Paul L. Caron

Friday, November 27, 2009

Sarah Palin, Bruce Bartlett & Joe Thorndike on the War Tax

Following up on Tuesday's post, Democrats Propose Afghanistan War Tax -- "Pay As You Fight"

Really? A tax on national defense? I hear liberal Congressional proposals and I, like most Americans, wonder if they’re serious. We’re going to put a price tag on security?

With Congress and President Obama spending money on everything at breakneck speed, it’s interesting that they are only now getting nervous about spending – but only when it comes to providing the necessary funds to complete our mission in Afghanistan . They don’t need a new “war tax” to fund a strategy for victory in the war zone. They simply need to prioritize our money appropriately.

I find it telling that the Pelosi-Reid Congress is only cost-conscious when it comes to our national defense. Scary. Nonsensical. Unacceptable.

In recent years, Republicans have been characterized by two principal positions: They like starting wars and don't like paying for them. George W. Bush initiated two major wars in Iraq and Afghanistan, but adamantly refused to pay for either of them by cutting non-military spending or raising taxes. Indeed, at his behest, Congress actually cut taxes and established a massive new entitlement program, Medicare Part D.

Bush's actions were unprecedented. During every previous major war in American history, presidents demanded sacrifices from rich and poor alike. ...

The White House has given no indication of how it plans to pay for expanding the war in Afghanistan. More than likely, it will follow the Bush precedent and just put it all on the national credit card. But at least some members of Congress believe that the time has come to start paying for war. On Nov. 19, Rep. David Obey, D-Wis., introduced H.R. 4130, the "Share the Sacrifice Act of 2010." It would establish a 1% surtax on everyone's federal income tax liability plus an additional percentage on those with a liability over $22,600 (for couples filing jointly), such that revenue from the surtax would pay for the additional cost of fighting the war in Afghanistan.

It's doubtful that this legislation will be enacted. But that's not Obey's purpose. He will probably offer it as an amendment at some point just to have a vote. Republicans in particular will be forced to choose between continuing to fight a war that they started and still strongly support, or raising taxes, which every Republican in Congress would rather drink arsenic than do. If nothing else, it will be interesting to see those who rant daily about Obama's deficits explain why they oppose fiscal responsibility when it comes to supporting our troops. ...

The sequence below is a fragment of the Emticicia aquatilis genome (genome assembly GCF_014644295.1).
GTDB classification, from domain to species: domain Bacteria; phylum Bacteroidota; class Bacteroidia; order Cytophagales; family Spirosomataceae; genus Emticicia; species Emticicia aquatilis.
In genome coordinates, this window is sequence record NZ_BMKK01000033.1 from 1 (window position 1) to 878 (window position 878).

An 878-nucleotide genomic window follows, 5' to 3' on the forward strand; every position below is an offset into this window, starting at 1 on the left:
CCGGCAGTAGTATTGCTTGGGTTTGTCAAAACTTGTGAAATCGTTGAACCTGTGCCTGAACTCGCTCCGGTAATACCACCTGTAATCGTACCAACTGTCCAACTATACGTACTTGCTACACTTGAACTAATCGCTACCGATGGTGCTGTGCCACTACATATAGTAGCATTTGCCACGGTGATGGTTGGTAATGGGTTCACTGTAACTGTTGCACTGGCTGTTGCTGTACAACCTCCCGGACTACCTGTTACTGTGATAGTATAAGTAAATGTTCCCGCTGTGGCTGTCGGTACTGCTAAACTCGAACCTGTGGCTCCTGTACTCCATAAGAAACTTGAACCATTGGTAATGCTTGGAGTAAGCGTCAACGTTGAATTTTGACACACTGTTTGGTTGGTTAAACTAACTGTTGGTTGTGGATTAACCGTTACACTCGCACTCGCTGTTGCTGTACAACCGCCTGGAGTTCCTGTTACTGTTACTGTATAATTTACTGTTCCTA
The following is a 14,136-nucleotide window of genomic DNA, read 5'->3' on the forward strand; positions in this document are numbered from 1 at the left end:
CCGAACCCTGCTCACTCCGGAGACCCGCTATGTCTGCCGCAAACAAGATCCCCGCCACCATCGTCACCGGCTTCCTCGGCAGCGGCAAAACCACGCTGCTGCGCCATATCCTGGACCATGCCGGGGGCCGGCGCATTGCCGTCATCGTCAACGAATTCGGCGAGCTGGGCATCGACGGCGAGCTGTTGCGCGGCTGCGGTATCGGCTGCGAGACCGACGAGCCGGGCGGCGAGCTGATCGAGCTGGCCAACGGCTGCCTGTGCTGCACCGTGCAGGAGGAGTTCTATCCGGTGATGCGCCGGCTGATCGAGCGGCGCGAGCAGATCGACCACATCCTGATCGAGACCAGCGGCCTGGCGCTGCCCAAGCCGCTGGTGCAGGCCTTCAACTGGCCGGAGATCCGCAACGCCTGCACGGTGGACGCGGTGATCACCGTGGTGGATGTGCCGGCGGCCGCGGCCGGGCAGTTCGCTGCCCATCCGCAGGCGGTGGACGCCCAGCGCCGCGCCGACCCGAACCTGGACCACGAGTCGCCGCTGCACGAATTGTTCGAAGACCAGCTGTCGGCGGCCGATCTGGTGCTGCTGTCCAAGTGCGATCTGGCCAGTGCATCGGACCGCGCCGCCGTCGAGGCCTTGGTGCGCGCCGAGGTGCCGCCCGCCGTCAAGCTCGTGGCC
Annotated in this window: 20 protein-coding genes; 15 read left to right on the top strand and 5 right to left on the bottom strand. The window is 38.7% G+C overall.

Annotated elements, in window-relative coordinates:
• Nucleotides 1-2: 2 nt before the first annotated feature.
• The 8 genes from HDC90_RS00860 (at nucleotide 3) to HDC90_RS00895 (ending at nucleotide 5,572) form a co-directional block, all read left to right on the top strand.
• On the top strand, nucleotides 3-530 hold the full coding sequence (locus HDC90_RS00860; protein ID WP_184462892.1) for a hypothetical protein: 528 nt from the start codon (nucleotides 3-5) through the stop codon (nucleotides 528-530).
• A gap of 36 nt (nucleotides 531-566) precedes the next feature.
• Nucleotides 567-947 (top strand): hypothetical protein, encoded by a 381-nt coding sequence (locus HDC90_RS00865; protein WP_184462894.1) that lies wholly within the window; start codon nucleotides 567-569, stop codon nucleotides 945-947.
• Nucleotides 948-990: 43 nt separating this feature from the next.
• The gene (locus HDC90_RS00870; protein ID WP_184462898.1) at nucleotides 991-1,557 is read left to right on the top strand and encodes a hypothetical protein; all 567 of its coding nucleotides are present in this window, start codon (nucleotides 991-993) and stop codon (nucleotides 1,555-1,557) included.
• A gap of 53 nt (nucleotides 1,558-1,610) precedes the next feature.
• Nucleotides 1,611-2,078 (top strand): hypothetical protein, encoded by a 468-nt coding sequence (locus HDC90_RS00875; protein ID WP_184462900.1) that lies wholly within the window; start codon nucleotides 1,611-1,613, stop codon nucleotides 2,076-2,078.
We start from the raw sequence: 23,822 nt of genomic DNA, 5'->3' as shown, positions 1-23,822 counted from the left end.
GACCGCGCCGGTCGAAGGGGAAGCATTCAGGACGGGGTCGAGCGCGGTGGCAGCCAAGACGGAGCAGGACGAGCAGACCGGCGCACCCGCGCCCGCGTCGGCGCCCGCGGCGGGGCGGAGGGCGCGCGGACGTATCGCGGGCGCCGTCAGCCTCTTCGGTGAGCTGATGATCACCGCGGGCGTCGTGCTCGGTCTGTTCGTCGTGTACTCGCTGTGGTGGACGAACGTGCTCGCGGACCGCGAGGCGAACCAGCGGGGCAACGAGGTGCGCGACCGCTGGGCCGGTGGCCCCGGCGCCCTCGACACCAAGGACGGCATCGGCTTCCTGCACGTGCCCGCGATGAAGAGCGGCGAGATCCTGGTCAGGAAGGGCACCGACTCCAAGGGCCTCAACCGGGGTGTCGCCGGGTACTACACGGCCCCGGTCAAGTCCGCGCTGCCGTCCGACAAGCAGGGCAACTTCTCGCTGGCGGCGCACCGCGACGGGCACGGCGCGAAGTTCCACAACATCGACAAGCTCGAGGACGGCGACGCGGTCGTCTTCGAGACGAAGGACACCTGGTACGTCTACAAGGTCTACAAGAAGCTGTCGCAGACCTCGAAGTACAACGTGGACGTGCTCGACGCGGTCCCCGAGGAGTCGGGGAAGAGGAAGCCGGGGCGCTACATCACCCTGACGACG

If it takes the threat of a tax increase to get people to think seriously about whether it's worth continuing to fight wars far from home--wars that have only the most tenuous connection to the national interest--then it's a good idea. History shows that wars financed heavily by higher taxes, such as the Korean War and the first Gulf War, end quickly, while those financed largely by deficits, such as the Vietnam War and current Middle East conflicts, tend to drag on indefinitely.

If Americans aren't willing to follow John F. Kennedy and "pay any price, bear any burden, meet any hardship" to fight a war, then we shouldn't be fighting it.

Will wonders never cease. After ignoring moral and economic imperaives for the better part of a decade, policymakers are finally talking about a war tax. New legislation proposed by Rep. David Obey, D-Wisc., would impose a modest, graduated surtax to help fund the war in Afghanistan. Obey offered an obvious -- and obviously compelling -- argument for the proposal: “Regardless of whether one favors the war or not, if it is to be fought, it ought to be paid for.” ...

No, I'm not kidding myself: This tax has the proverbial snowball's chance in hell. But it's a fine thing to see at least a few well-placed few politicians step up to the plate. War taxes are one of the great moral issues in taxation. Historically, they have been a near constant of American politics (see my book for more on that argument). Only the post-9/11 wars have broken categorically with the American tradition of wartime sacrifice. It's time to rediscover a more noble past.

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George Bush sent too few troops to Iraq, without adequate body armor, and without adequate armor, so hedge fund managers could pay lower taxes than plumbers and nurses.

To steal a line from Ben Stein, that is immoral.

(conservative Repub, disgusted with both Repubs and alleged conservatives)

Posted by: save_the_rustbelt | Nov 28, 2009 3:01:19 PM

Why not eliminate unnecessary spending instead? Why not eliminate Davis Bacon which requires the government to pay the highest priced labor for contracting? Why not cut government employees and their pay and benefits? Fire a third of the civilian government workforce and give the rest a pay and benefits cut and there will be more than enough to pay for the war and then some.

Posted by: cubanbob | Nov 28, 2009 12:56:45 PM

Just cut out the Alice in Wonderland liberal spending, and there will be enough funds to fight the war. If that doesn't work, start by firing all the useless"Czars" and their staffs, then put a tax on the congressmen's PAC income. That ought to do it.

Posted by: Colonel | Nov 28, 2009 12:21:50 PM

Does Sarah Palin really think you can fight a war for free? Whether you put the price tag out for all to see (and help pay for) or not, wars cost dearly. IN lives and in greenbacks. It's high time we figured out how we are going to pay for the two Bush wars.

Posted by: Linda Beale | Nov 27, 2009 7:13:18 PM